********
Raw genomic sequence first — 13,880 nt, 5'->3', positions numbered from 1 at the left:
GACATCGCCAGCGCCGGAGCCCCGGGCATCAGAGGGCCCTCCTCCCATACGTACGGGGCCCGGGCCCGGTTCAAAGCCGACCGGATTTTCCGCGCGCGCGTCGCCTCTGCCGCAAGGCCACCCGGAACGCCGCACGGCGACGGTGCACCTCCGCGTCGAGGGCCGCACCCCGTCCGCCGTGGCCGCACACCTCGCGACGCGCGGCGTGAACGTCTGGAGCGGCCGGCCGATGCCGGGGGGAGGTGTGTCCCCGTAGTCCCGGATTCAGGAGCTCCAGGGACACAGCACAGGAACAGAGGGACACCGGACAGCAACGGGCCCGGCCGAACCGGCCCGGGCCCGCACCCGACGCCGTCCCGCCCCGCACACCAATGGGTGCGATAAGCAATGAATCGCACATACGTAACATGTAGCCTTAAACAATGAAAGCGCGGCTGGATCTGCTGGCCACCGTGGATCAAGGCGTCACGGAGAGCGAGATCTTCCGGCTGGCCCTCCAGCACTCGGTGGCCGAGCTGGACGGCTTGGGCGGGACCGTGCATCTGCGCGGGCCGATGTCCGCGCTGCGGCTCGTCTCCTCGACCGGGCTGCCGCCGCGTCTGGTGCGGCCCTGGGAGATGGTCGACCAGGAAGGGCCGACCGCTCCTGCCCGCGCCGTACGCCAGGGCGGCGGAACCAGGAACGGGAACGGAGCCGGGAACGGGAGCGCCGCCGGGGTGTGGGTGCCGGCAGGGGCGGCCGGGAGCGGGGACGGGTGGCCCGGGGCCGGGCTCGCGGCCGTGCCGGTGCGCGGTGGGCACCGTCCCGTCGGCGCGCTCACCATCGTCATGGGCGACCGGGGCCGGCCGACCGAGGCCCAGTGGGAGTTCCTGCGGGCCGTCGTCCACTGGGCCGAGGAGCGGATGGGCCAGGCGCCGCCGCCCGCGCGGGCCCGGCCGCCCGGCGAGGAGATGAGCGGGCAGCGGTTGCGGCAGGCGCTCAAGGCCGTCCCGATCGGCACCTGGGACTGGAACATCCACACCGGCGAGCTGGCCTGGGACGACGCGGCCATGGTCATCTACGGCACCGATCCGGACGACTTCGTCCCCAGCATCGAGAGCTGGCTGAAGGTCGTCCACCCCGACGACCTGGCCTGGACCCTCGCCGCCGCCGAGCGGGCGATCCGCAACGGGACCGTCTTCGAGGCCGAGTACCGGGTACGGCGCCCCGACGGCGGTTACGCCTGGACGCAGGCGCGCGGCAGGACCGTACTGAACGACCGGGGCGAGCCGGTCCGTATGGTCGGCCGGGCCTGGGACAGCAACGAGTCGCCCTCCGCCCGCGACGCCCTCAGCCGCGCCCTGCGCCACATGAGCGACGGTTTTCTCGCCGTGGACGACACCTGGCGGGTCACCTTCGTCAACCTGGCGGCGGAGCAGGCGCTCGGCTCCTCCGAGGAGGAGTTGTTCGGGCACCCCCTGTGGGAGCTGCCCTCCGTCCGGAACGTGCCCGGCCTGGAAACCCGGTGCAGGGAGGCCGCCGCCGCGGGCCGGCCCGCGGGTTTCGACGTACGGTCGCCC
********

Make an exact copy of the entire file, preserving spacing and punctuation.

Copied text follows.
Raw genomic sequence first — 13,880 nt, 5'->3', positions numbered from 1 at the left:
GACATCGCCAGCGCCGGAGCCCCGGGCATCAGAGGGCCCTCCTCCCATACGTACGGGGCCCGGGCCCGGTTCAAAGCCGACCGGATTTTCCGCGCGCGCGTCGCCTCTGCCGCAAGGCCACCCGGAACGCCGCACGGCGACGGTGCACCTCCGCGTCGAGGGCCGCACCCCGTCCGCCGTGGCCGCACACCTCGCGACGCGCGGCGTGAACGTCTGGAGCGGCCGGCCGATGCCGGGGGGAGGTGTGTCCCCGTAGTCCCGGATTCAGGAGCTCCAGGGACACAGCACAGGAACAGAGGGACACCGGACAGCAACGGGCCCGGCCGAACCGGCCCGGGCCCGCACCCGACGCCGTCCCGCCCCGCACACCAATGGGTGCGATAAGCAATGAATCGCACATACGTAACATGTAGCCTTAAACAATGAAAGCGCGGCTGGATCTGCTGGCCACCGTGGATCAAGGCGTCACGGAGAGCGAGATCTTCCGGCTGGCCCTCCAGCACTCGGTGGCCGAGCTGGACGGCTTGGGCGGGACCGTGCATCTGCGCGGGCCGATGTCCGCGCTGCGGCTCGTCTCCTCGACCGGGCTGCCGCCGCGTCTGGTGCGGCCCTGGGAGATGGTCGACCAGGAAGGGCCGACCGCTCCTGCCCGCGCCGTACGCCAGGGCGGCGGAACCAGGAACGGGAACGGAGCCGGGAACGGGAGCGCCGCCGGGGTGTGGGTGCCGGCAGGGGCGGCCGGGAGCGGGGACGGGTGGCCCGGGGCCGGGCTCGCGGCCGTGCCGGTGCGCGGTGGGCACCGTCCCGTCGGCGCGCTCACCATCGTCATGGGCGACCGGGGCCGGCCGACCGAGGCCCAGTGGGAGTTCCTGCGGGCCGTCGTCCACTGGGCCGAGGAGCGGATGGGCCAGGCGCCGCCGCCCGCGCGGGCCCGGCCGCCCGGCGAGGAGATGAGCGGGCAGCGGTTGCGGCAGGCGCTCAAGGCCGTCCCGATCGGCACCTGGGACTGGAACATCCACACCGGCGAGCTGGCCTGGGACGACGCGGCCATGGTCATCTACGGCACCGATCCGGACGACTTCGTCCCCAGCATCGAGAGCTGGCTGAAGGTCGTCCACCCCGACGACCTGGCCTGGACCCTCGCCGCCGCCGAGCGGGCGATCCGCAACGGGACCGTCTTCGAGGCCGAGTACCGGGTACGGCGCCCCGACGGCGGTTACGCCTGGACGCAGGCGCGCGGCAGGACCGTACTGAACGACCGGGGCGAGCCGGTCCGTATGGTCGGCCGGGCCTGGGACAGCAACGAGTCGCCCTCCGCCCGCGACGCCCTCAGCCGCGCCCTGCGCCACATGAGCGACGGTTTTCTCGCCGTGGACGACACCTGGCGGGTCACCTTCGTCAACCTGGCGGCGGAGCAGGCGCTCGGCTCCTCCGAGGAGGAGTTGTTCGGGCACCCCCTGTGGGAGCTGCCCTCCGTCCGGAACGTGCCCGGCCTGGAAACCCGGTGCAGGGAGGCCGCCGCCGCGGGCCGGCCCGCGGGTTTCGACGTACGGTCGCCC